Tuesday, February 24, 2015

Grammar Point: Indirect questions

Good day everybody. Later today I'll post a fresh Six Minute English Quiz. But now I'd like to "flag up", that is, draw your attention to something that regularly "crops up", in other words occurs, in our English lessons. I'm talking about Indirect Questions.

We use these in various situations, notably when reporting what someone said. They are also very commonly used when we want to make a polite or delicate request, for example when asking for permission or information.

Here's an example that happened to me on the early morning flight from Istanbul to Izmir, Turkey. I had boarded the plane and taken my allocated seat. The seat next to me was empty. A British tourist asked me curtly, "Is this free?" She sounded quite aggressive. She should have said, "Could you tell me whether this seat is free?"

I should have stared up at her coldly and replied, "Yes!" Instead of this, I said mildly, "Yes, I think it is." I guess I am too nice.

To find out more about Indirect Questions, go to this page on the BBC World Service Learning English site. Pay particular attention to the word order. Which is correct:

1. "Could you tell me what time is is?"
2. "Could you tell me what time is it?"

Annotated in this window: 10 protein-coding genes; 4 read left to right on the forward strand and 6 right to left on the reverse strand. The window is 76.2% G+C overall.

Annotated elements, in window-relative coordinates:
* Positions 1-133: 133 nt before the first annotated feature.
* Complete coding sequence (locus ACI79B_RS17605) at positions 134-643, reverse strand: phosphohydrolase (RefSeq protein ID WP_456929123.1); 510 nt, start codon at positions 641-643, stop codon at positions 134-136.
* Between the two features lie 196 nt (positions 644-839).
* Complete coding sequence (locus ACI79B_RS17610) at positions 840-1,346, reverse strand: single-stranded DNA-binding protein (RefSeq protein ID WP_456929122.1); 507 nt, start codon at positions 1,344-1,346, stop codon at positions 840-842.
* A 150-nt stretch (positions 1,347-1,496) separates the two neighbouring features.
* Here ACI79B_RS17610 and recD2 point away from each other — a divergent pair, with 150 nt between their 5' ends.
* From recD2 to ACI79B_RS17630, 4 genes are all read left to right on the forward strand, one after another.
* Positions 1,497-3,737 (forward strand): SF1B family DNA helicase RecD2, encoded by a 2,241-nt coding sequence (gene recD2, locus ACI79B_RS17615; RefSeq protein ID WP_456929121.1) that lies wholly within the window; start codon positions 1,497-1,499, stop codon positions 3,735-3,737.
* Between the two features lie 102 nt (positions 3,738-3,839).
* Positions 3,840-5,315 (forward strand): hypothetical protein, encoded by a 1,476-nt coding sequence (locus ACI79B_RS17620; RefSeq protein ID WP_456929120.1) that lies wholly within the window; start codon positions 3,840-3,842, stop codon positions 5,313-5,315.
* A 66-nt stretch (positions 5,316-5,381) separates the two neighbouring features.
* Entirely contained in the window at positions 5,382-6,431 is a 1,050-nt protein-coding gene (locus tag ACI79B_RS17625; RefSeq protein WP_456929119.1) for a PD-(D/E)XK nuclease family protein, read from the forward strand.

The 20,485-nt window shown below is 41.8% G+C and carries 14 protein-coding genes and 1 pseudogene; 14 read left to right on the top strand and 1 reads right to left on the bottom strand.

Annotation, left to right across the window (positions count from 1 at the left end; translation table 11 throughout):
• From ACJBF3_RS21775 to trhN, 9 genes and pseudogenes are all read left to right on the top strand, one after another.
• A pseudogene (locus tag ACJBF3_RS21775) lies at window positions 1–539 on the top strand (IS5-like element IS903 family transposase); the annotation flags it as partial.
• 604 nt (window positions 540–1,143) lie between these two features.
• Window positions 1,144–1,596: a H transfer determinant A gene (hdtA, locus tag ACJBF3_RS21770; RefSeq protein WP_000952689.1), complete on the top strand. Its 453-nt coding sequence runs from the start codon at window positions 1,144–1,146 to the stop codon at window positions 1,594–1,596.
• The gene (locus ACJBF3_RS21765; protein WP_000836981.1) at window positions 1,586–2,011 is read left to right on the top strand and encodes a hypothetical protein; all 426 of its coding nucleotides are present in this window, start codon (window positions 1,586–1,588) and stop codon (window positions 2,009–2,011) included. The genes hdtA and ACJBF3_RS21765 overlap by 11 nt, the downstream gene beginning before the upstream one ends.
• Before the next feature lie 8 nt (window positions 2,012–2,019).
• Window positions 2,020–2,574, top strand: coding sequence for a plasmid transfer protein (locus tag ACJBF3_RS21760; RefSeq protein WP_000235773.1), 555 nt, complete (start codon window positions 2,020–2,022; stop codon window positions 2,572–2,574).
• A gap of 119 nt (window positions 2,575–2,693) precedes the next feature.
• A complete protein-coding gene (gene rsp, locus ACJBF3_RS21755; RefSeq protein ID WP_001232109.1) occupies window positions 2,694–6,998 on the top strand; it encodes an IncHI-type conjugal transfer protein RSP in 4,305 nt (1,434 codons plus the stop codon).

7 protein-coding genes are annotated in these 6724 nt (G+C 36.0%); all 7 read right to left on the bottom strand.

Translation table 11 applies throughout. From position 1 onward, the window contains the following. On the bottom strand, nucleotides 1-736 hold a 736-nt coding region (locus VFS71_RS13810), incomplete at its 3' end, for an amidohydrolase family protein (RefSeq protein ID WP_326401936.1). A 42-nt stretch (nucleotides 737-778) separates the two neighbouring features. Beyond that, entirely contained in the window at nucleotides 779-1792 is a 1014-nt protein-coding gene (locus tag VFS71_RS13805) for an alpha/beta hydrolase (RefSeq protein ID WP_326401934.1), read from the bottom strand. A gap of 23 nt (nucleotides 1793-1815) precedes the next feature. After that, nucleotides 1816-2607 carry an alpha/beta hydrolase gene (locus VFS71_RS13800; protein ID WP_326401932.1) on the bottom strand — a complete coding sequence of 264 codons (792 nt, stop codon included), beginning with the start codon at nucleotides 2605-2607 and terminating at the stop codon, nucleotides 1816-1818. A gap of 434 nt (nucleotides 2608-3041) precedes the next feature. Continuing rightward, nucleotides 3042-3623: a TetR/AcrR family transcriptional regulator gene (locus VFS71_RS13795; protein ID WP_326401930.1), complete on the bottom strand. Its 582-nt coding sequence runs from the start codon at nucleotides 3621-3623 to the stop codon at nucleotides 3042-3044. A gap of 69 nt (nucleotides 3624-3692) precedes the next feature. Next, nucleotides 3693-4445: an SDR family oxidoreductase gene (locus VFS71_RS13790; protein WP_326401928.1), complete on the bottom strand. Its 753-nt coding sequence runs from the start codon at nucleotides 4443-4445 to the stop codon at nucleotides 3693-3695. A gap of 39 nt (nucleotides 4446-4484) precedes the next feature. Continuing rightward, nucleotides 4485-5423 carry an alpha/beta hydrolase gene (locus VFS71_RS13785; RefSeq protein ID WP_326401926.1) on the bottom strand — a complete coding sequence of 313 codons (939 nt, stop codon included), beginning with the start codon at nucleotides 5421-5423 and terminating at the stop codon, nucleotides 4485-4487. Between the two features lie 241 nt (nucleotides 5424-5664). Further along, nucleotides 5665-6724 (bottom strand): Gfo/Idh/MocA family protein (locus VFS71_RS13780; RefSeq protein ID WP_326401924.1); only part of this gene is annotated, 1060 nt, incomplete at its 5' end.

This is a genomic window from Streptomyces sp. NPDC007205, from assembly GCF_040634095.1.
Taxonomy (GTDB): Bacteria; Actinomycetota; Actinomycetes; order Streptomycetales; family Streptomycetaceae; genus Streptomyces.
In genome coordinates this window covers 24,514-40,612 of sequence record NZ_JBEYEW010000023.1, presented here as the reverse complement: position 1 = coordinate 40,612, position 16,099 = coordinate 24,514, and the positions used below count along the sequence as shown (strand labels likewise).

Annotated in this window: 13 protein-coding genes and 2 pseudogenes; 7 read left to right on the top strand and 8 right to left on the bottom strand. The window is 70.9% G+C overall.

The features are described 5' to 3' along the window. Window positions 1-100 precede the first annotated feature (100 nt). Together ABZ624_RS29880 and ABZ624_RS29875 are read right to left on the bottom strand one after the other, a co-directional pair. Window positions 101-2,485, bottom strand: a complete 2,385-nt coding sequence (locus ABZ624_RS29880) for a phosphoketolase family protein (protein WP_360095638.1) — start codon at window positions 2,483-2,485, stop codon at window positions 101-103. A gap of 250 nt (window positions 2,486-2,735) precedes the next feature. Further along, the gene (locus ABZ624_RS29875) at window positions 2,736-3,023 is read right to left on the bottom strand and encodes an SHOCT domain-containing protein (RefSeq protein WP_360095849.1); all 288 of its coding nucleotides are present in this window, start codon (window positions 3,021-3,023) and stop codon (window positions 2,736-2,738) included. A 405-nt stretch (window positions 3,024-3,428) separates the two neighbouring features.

Study the BBC page and then post your answer on the Tag Board or in a comment.

Good luck, and more soon!
Yours,
Michael

Thursday, February 12, 2015

Last year's Six Minute English Quiz: The Answers At Last!

Hello to all our readers. First of all I must apologise for this post being, on 12 February, my first since 20 December! My excuse must be that the beginning of 2015 has been exceptionally busy. I am very sorry about this and I plan, from now on, to add at least one post a fortnight, and hopefully more often than that.

Now, I must give you the answers to the quiz about Superheroes. Here they are:

1. What year did Superman first appear published in a comic? It was (c) in 1938

2. And he was originally a villain - that is, the bad guy.

3. Superheroes in real life are people who do something [good].

4. What does the Japanese superhero do? He makes his fellow-citizens [happy].

5. Why does he do it? He says that, after the 2011 earthquake and tsunami, that he wanted ["to bring the smile back (to people's faces)".]

6. Interestingly, real life superheroes keep their identity [a closely guarded/secret].

7. Another Japanese man is considered a hero because he [volunteers to keep Tokyo's streets cleaner].

An honourable mention naturally goes to Filomena, Manola and Federica for taking part in our Quiz. Many thanks!

And in a few days' time I'll post another Quiz.

Finally, a very happy New Year 2015 - even if it is a little late.
Yours,
Michael Ivy